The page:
Understanding the Hunter/Farmer Diet

In his over 20 years of helping people find the courage and conviction to make lasting health changes, Mark Liponis, M.D., has also seen his fair share of people who struggle. The Canyon Ranch physician, from 1994 to 2018, was particularly confounded by his experience with some clients who were not losing weight. He couldn’t figure out why, despite following the same tenets of weight loss—diet and exercise—that worked for most people, some people just simply couldn’t lose the pounds. In fact, some even gained weight while following the common advice to “eat less, exercise more.”

Eventually, Dr. Liponis came to realize that no single approach to a healthy diet would work for everyone because each of us has our own unique metabolism. “There’s a basic misconception that all people should be eating the same way,” Dr. Liponis says. “What the research shows is that people really have different results on different dietary strategies, and the best results come when you pick the right strategy for the right person.” Some of us do better on a low-carb diet based on proteins and vegetables, while others are healthier when we take a low-fat, grain-based approach to eating, Dr. Liponis says. That’s because some of us have the metabolism of hunters and others have the metabolism of farmers.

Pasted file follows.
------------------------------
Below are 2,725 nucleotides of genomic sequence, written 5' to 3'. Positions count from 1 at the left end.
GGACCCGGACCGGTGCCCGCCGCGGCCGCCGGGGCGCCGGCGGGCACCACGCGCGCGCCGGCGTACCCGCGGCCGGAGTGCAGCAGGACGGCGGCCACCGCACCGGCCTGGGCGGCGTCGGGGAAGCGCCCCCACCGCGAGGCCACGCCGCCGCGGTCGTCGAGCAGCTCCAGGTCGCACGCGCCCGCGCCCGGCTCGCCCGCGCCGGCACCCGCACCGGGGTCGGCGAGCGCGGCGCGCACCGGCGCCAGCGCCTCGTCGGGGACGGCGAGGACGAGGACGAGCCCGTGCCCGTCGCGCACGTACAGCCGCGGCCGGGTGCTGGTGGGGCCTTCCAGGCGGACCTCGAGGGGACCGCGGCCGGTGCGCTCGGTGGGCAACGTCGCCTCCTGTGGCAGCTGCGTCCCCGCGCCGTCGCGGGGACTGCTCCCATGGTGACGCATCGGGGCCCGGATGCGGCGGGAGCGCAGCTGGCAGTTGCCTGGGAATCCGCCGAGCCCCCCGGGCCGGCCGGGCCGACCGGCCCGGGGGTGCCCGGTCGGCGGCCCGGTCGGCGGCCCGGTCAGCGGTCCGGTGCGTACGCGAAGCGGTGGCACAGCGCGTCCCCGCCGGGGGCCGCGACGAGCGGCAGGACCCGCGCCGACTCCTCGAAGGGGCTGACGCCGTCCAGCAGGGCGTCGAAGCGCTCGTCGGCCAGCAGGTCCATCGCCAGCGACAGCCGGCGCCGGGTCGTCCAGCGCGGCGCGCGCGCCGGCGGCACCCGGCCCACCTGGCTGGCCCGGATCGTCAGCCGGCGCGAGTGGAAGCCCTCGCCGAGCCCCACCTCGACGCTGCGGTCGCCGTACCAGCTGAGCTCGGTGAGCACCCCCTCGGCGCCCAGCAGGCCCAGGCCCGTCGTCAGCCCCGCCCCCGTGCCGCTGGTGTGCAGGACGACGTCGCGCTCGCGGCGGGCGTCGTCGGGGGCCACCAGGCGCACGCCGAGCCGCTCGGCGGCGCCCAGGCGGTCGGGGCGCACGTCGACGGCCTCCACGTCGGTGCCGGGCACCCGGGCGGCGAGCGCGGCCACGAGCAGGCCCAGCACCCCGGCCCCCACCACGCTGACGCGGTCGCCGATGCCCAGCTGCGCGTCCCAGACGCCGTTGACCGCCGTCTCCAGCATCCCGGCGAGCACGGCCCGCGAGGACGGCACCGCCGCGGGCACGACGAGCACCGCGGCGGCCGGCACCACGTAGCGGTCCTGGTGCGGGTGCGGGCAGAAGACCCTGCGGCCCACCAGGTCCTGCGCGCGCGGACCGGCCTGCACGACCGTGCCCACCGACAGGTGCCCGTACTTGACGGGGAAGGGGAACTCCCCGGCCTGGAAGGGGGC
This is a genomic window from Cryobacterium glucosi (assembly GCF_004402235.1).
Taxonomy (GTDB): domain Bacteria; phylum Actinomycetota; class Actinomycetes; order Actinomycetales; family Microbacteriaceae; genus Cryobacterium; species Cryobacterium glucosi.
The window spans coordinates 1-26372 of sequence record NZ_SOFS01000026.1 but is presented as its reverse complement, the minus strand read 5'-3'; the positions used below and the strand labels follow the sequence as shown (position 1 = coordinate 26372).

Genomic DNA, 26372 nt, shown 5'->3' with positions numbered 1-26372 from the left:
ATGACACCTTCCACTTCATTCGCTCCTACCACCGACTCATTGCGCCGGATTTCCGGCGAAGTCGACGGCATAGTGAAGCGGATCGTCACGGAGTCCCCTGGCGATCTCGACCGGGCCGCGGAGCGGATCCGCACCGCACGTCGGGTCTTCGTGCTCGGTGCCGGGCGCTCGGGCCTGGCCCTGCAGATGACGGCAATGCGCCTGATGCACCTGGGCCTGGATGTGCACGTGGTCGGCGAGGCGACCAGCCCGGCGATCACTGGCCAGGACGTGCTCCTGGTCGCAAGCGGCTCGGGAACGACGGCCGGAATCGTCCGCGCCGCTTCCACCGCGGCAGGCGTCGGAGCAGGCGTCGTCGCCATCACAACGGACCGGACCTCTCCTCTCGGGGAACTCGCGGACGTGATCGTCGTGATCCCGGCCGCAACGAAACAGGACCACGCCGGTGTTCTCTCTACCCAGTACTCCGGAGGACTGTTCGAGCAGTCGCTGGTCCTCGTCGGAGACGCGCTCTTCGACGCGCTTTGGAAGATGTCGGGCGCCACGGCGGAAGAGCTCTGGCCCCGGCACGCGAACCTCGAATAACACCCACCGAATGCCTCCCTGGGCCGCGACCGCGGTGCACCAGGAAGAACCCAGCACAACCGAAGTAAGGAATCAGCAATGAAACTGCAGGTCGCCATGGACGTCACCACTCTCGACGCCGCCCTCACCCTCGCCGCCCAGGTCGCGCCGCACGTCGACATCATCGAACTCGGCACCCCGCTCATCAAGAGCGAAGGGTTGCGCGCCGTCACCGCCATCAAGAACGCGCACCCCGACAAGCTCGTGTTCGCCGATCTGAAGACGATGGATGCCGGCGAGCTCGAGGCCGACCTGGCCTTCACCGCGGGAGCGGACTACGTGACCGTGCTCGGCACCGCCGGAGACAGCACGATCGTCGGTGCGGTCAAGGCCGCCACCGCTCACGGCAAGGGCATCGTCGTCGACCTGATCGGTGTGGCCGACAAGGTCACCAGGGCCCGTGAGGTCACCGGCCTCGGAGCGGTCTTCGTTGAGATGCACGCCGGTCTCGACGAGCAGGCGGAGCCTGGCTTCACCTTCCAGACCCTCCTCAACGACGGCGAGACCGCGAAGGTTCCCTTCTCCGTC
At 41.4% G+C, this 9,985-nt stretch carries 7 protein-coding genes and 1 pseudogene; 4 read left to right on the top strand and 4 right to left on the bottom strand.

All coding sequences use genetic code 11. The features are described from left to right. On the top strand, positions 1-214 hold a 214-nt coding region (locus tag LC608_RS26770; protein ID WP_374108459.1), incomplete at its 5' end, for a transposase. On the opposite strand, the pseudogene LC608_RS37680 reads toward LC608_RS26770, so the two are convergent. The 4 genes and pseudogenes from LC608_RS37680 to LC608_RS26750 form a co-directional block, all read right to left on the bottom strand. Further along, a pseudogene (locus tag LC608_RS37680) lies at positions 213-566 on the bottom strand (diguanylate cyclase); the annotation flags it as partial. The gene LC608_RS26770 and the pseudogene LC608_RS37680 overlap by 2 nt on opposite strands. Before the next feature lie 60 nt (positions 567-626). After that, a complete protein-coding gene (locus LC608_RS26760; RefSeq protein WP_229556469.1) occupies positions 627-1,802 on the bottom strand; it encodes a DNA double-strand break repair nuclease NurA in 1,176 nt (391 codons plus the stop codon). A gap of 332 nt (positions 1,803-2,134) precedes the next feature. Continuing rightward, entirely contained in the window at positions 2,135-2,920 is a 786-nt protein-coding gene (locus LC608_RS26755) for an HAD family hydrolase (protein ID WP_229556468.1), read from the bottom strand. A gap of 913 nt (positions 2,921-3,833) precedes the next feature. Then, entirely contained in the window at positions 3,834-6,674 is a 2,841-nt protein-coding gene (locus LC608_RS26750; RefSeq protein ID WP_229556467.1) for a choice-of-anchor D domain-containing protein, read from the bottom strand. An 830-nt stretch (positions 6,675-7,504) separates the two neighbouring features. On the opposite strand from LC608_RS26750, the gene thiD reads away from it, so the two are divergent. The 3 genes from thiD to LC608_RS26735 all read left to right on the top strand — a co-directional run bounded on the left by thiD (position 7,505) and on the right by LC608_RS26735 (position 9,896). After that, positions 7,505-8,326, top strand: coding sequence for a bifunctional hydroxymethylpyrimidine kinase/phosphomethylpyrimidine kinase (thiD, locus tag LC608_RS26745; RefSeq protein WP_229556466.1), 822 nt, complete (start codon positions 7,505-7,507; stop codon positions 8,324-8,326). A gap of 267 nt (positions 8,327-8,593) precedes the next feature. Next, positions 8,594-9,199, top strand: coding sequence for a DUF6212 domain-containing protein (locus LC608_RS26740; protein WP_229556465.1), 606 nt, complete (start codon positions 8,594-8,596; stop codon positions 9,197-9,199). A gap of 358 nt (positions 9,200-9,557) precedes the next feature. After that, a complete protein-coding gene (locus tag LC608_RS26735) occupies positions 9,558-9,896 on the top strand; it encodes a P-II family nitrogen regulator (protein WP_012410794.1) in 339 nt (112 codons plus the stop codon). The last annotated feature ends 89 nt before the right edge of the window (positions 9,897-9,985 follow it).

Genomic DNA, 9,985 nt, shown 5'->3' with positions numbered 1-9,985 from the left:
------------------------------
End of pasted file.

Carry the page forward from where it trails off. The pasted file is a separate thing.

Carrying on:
In his book, The Hunter/Farmer Diet Solution, Dr. Liponis explains that genetics is largely responsible for the differences in how we respond to food. So far scientists have found three genes that help control the way our bodies use carbs and fats, and others are likely waiting to be discovered in our DNA. What this means is that our genes determine whether each of us has a Hunter or a Farmer metabolism.

In one study that compared four types of diets, ranging from low-carb to low-fat, some people lost a tremendous amount of weight—30 to 40 pounds—on each of the diets, but others gained 10 pounds on the same eating plans. The researchers wanted to find out why there was such a huge discrepancy. It turned out that matching the right diet with each patient was most important.

This kind of research underscored what Dr. Liponis had been seeing for so many years at Canyon Ranch and elsewhere: There’s no such thing as a one-size-fits-all diet. It’s important to match up the right people to the right diets for them—the ones on which they will maintain or lose, not gain, weight. Fortunately, you don’t need to get your genes screened to figure out if you need a low-carb or low-fat diet. Understanding the Hunter/Farmer approach, and knowing which type of metabolism you have, could help you finally reach your goal weight and improve your overall health.

More: Love Yourself While You Lose Weight

What’s the difference between Hunters and Farmers?